(The lack of grid-scale energy storage capacity in Australia is an) “indictment of state governments that have been pushing more and more renewables into the grid … If you are going to have a large percentage of renewable energy in the grid, you’ve got to be able to back that up, with either battery storage or gas-fired power.”

Energy storage

Turnbull said Australia was lagging behind the rest of the world on battery storage, and energy storage technology more broadly. A situation for which he largely blames the states (see above).

“Large-scale energy storage will support variable renewables, and it will enhance grid stability and we’re going to get on with it.”

“Last week, at my request, ARENA and the CEFC agreed to work together on (advancing) battery storage and pumped hydro (research and development in Australia).”

Coal

Turnbull complained that while Australia had invested hundreds of thousands of dollars in “clean coal” R&D, it had nothing to show for it, in terms of new, lower emitting coal-fired plants.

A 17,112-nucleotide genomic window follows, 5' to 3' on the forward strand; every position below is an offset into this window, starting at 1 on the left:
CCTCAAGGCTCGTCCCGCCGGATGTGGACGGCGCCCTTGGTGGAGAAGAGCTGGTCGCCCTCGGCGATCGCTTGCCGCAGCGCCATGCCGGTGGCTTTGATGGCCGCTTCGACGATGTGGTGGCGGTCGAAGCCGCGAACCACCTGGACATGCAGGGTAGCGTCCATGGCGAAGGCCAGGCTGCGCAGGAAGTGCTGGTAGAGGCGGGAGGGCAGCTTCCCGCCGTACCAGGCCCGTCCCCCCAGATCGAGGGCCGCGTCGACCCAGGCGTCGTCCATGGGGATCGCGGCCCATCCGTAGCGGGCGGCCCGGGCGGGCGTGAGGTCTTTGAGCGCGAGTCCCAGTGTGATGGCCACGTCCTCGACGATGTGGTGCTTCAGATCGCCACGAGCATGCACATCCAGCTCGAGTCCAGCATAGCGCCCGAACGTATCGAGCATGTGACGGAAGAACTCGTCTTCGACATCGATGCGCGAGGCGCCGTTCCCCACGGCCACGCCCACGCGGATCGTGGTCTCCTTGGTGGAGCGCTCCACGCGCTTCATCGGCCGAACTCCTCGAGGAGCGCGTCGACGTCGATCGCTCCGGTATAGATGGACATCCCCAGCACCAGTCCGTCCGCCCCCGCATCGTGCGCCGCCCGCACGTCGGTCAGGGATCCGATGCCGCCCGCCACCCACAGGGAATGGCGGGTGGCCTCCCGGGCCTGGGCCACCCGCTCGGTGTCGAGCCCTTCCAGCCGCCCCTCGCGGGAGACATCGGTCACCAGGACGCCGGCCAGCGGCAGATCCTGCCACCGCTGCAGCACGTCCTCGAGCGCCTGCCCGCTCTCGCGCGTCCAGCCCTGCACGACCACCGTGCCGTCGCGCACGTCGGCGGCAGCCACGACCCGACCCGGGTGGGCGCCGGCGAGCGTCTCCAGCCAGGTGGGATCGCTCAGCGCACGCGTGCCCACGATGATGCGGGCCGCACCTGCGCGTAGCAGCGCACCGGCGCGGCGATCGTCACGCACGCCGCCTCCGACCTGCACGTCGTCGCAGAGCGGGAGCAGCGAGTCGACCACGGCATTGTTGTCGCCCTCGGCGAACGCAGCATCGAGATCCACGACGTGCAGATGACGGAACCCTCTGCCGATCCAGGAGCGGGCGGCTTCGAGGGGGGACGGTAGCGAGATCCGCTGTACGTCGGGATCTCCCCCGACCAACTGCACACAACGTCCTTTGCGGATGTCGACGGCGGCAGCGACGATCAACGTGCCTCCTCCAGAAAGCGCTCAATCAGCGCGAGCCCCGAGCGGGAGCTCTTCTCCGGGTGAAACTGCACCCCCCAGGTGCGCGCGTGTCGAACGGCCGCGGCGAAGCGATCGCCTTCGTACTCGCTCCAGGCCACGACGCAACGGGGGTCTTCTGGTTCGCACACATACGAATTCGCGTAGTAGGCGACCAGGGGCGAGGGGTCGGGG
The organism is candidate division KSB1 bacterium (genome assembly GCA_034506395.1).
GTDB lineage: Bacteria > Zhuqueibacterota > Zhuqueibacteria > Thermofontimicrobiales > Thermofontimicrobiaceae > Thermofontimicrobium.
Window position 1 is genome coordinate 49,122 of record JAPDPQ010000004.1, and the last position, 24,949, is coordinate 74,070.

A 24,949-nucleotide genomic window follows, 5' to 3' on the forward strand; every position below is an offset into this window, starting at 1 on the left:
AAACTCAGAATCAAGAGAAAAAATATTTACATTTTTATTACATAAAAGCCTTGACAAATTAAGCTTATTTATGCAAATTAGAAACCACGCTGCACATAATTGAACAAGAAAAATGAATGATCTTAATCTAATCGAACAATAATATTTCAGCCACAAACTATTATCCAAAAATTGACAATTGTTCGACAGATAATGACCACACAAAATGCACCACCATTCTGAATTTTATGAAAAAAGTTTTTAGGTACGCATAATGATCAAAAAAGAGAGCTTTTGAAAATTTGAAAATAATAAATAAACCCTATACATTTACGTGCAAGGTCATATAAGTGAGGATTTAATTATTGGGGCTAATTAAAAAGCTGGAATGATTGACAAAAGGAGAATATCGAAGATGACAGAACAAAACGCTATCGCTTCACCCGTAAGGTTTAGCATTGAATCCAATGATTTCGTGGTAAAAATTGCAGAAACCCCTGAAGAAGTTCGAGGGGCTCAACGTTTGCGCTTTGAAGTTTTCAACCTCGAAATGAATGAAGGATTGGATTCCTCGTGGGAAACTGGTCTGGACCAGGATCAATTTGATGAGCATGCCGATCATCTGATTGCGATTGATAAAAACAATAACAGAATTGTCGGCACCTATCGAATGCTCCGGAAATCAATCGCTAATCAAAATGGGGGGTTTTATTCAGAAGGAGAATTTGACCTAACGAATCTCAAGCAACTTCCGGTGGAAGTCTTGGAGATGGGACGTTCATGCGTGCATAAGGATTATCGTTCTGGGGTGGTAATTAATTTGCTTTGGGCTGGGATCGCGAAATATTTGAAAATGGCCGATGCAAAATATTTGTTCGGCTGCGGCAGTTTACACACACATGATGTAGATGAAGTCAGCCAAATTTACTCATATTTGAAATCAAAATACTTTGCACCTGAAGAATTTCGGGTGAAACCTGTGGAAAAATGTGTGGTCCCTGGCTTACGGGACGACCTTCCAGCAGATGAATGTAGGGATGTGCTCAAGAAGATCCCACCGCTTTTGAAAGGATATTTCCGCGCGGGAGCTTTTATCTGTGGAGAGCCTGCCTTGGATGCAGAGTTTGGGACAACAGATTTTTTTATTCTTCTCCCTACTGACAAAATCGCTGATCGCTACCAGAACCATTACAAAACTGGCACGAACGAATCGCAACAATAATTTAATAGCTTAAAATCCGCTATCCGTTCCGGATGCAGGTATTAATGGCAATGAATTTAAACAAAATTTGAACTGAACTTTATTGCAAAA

“You’d think if anyone had a vested interest in doing smart things with clean coal it would be us wouldn’t it? …We really need to strip the ideology out of the debate.”

“We will need more synchronous baseload power, (which can be supplied by) state of the art clean coal fired technology. The next incarnation of our energy policy should be technology agnostic.”

“There are new coal-fired power plants being all around the world and many of them use that advanced lower emissions technology.”

“Coal will have a roll to play for many decades into the future. At the same time the cost of renewables, solar in particular… and wind, are dropping considerably. But you do have this fundamental problem that the wind doesn’t blow all the time and sun doesn’t shine all the time.

And finally…

“I came into politics at the ripe old age of 50, having spent my whole life run business. My interest is in results. I am not a political hack… The way I look at it, you’ve got to have an all of the above strategy. We want to achieve affordable energy, we want to achieve reliability, and we’ve got to meet our emissions reduction target.”  

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  • Rob G

    The hollow man speaks…. but I hear nothing.

  • Keith

    What a load of rubbish. I presume there was no mention of Queensland?

  • solarguy

    Clearly the man doesn’t want to tell the truth, he eludes to it then he starts with the porky pies on FF generation. The only truth he spoke was of energy storage to make RE work 100%, so why try and fool us with the, we must burn the black shit for decades to come.

    • Chris Fraser